You get the feeling that Sir Karl Jenkins is somewhat amused at the idea of his forthcoming appearance in Manchester being billed as part of an anniversary tour.

The show next Sunday at the Bridgewater Hall marks the end of a series of dates which have coincided with the composer and conductor’s 80th birthday.

Bury Times: Sir Karl Jenkins (Picture: Rhys Frampton)

“Actually I usually tour every 18 months,” he said. “It just so happens that it coincides with a big birthday; but birthday or not I’d be touring at this time anyway.

“But when you have a birthday of significance it becomes a birthday year, it’s a bit like royalty,” he said with a chuckle.

Sir Karl is one of our greatest living composers; a man who is recognised for bringing orchestral and choral music to mass audiences. His mass The Armed Man has spent more than 1,000 weeks on the UK album chart since it was recorded to mark a new Millennium.

His most recent work One World which he first performed last year deals with his concerns for the planet.

Both The Armed Man and One World will form part of his concert in Manchester with the Manchester Concert Orchestra and the Manchester Chorale.

Bury Times: Sir Karl Jenkins conducting One World                                                                                   (Picture: Oliver Erenyi)

He takes a practical approach to putting together a programme for a concert performance.

“Because my music is not subsidised and the costs can be very high when you have an orchestra involved,” he said, “we rely on remuneration via the paying customers.

“So when you discuss a tour the promoter will say we have to do The Armed Man and pieces such as Palladio and Adiemus which people know and enjoy.

“I fully understand that and I have also been able to include an abridged version of One World into the performance. It has been interesting to work around the parameters of reducing a piece without it being obvious.

“By taking a few bars out here and there the transition has been seamless. Even people who know recording well wouldn’t know there are bits missing.”

Some composers, you suspect, might be precious about their work and refuse to adapt it to fit the demands of a performance. But Sir Karl isn’t just some composer.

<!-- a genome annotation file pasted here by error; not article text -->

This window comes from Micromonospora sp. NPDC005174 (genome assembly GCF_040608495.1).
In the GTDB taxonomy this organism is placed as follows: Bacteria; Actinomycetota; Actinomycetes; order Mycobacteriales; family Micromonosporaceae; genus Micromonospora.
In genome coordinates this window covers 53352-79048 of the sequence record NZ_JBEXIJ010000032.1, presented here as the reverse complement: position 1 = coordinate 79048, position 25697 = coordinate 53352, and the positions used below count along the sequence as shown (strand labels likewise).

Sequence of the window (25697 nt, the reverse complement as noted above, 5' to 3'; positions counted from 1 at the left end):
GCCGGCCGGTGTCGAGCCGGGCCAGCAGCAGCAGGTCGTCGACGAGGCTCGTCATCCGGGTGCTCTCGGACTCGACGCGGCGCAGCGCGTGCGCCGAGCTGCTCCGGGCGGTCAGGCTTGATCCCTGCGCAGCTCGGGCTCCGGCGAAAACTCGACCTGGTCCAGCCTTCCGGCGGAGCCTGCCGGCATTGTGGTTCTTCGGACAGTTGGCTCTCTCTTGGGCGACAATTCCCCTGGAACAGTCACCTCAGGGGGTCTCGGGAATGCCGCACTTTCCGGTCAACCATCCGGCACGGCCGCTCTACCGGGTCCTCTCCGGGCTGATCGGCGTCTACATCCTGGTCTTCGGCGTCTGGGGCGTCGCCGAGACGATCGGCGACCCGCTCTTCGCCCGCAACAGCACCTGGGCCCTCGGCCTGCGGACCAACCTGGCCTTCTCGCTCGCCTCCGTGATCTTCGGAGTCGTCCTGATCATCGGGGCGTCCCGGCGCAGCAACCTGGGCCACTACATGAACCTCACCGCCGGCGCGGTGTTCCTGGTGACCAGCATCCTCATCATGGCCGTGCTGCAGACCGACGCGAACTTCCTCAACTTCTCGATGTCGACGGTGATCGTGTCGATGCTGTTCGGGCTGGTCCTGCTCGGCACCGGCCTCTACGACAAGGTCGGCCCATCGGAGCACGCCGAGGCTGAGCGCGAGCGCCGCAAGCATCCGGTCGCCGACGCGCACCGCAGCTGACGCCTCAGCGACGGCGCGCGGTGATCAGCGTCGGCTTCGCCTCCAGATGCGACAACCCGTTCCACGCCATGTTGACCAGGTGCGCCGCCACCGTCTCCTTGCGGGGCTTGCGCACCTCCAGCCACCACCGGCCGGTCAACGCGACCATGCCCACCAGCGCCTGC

A world-renowned talent he clearly still loves his work and a mischievous twinkle isn’t far from his eye.

Bury Times: Sir Karl Jenkins                                                                                    (Picture: Rhys Frampton)

“I perhaps should have tweaked The Armed Man,” he says with a grin. “There are certain passages which I could have done slightly differently when it came to the orchestration. There’s one section involving some very low notes for the bassoon players. Now every musician should be able to play them but I know it does present problems.

“And I know that many cello player regard the solo in Benedictus as a horror piece. I know of one occasion when the orchestra was asked if anyone would volunteer to play it.”

Sir Karl agrees that his main aim with whatever piece he is working on is to make an emotional connection to the listener.

“One critic said that my music was emotionally manipulative,” he said. “I took that to be a real compliment although I’m pretty sure that’s not what he was intending. But historically, that’s what great music has always done and continues to do - move people.

“I don’t try and dumb down my music so that people will enjoy it. I use my craft and my experience and I’m fortunate that what I produce is something people enjoy.”

In most instances for Sir Karl, the music is a means of putting a point across.

There’s no better example of that than The Armed Man: A Mass for Peace.

“When I wrote Armed Man the aim of commissioners at Classic FM was for a piece for a new Millennium that hoped for better future,” he said.

“That didn’t happen of course. Here we are almost a quarter of the way through century and nothing has changed,” he added ruefully. “When Armed Man was written it was war in the Balkans that was in the news. If I was writing it now, the same scenario would apply to the Ukraine or the Middle East.

Bury Times: Karl Jenkins conducting The Armed Man (Picture: David WIlliams)

“I genuinely do believe that music has the power to affect people but politically I don’t know how influential it can be really. But the one good thing about music being popular is that it does reach a lot of people and I deal in universal themes.

“I get a lot of messages from people who have been helped by my music through difficult times and I find that very humbling.”

Sir Karl Jenkins 80th Birthday Concert, Bridgewater Hall, Manchester, Sunday, April 14. Details from